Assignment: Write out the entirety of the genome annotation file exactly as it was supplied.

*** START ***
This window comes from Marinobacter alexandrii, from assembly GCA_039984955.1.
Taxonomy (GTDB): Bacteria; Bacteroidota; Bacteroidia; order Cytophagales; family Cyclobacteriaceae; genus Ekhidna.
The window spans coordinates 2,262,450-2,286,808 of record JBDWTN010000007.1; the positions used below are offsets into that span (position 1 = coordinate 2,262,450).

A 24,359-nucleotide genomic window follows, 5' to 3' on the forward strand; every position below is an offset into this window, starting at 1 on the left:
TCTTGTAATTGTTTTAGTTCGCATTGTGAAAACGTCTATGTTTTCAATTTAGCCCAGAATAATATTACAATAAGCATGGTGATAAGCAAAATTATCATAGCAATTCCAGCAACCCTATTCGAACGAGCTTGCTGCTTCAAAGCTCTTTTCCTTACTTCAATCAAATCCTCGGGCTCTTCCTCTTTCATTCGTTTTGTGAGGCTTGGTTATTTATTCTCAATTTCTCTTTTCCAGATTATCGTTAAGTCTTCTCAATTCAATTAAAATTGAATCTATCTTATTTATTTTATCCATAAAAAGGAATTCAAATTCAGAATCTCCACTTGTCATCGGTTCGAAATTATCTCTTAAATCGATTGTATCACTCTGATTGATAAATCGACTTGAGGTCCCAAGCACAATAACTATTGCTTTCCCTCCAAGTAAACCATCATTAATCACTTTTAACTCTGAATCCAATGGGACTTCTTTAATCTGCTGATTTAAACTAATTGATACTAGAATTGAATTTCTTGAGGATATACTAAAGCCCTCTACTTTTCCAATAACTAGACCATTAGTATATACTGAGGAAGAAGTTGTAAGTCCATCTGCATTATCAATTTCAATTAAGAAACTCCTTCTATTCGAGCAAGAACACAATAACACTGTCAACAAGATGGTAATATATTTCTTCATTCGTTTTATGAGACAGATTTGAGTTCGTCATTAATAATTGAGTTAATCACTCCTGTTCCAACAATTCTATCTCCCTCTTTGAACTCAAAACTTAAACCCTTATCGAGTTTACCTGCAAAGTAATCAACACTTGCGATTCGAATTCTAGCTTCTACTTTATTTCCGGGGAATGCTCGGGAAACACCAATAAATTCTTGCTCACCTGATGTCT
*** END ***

This window comes from Marinobacter alexandrii, from assembly GCA_039984955.1.
Taxonomy (GTDB): Bacteria; Bacteroidota; Bacteroidia; order Cytophagales; family Cyclobacteriaceae; genus Ekhidna.
The window spans coordinates 2,262,450-2,286,808 of record JBDWTN010000007.1; the positions used below are offsets into that span (position 1 = coordinate 2,262,450).

A 24,359-nucleotide genomic window follows, 5' to 3' on the forward strand; every position below is an offset into this window, starting at 1 on the left:
TCTTGTAATTGTTTTAGTTCGCATTGTGAAAACGTCTATGTTTTCAATTTAGCCCAGAATAATATTACAATAAGCATGGTGATAAGCAAAATTATCATAGCAATTCCAGCAACCCTATTCGAACGAGCTTGCTGCTTCAAAGCTCTTTTCCTTACTTCAATCAAATCCTCGGGCTCTTCCTCTTTCATTCGTTTTGTGAGGCTTGGTTATTTATTCTCAATTTCTCTTTTCCAGATTATCGTTAAGTCTTCTCAATTCAATTAAAATTGAATCTATCTTATTTATTTTATCCATAAAAAGGAATTCAAATTCAGAATCTCCACTTGTCATCGGTTCGAAATTATCTCTTAAATCGATTGTATCACTCTGATTGATAAATCGACTTGAGGTCCCAAGCACAATAACTATTGCTTTCCCTCCAAGTAAACCATCATTAATCACTTTTAACTCTGAATCCAATGGGACTTCTTTAATCTGCTGATTTAAACTAATTGATACTAGAATTGAATTTCTTGAGGATATACTAAAGCCCTCTACTTTTCCAATAACTAGACCATTAGTATATACTGAGGAAGAAGTTGTAAGTCCATCTGCATTATCAATTTCAATTAAGAAACTCCTTCTATTCGAGCAAGAACACAATAACACTGTCAACAAGATGGTAATATATTTCTTCATTCGTTTTATGAGACAGATTTGAGTTCGTCATTAATAATTGAGTTAATCACTCCTGTTCCAACAATTCTATCTCCCTCTTTGAACTCAAAACTTAAACCCTTATCGAGTTTACCTGCAAAGTAATCAACACTTGCGATTCGAATTCTAGCTTCTACTTTATTTCCGGGGAATGCTCGGGAAACACCAATAAATTCTTGCTCACCTGATGTCT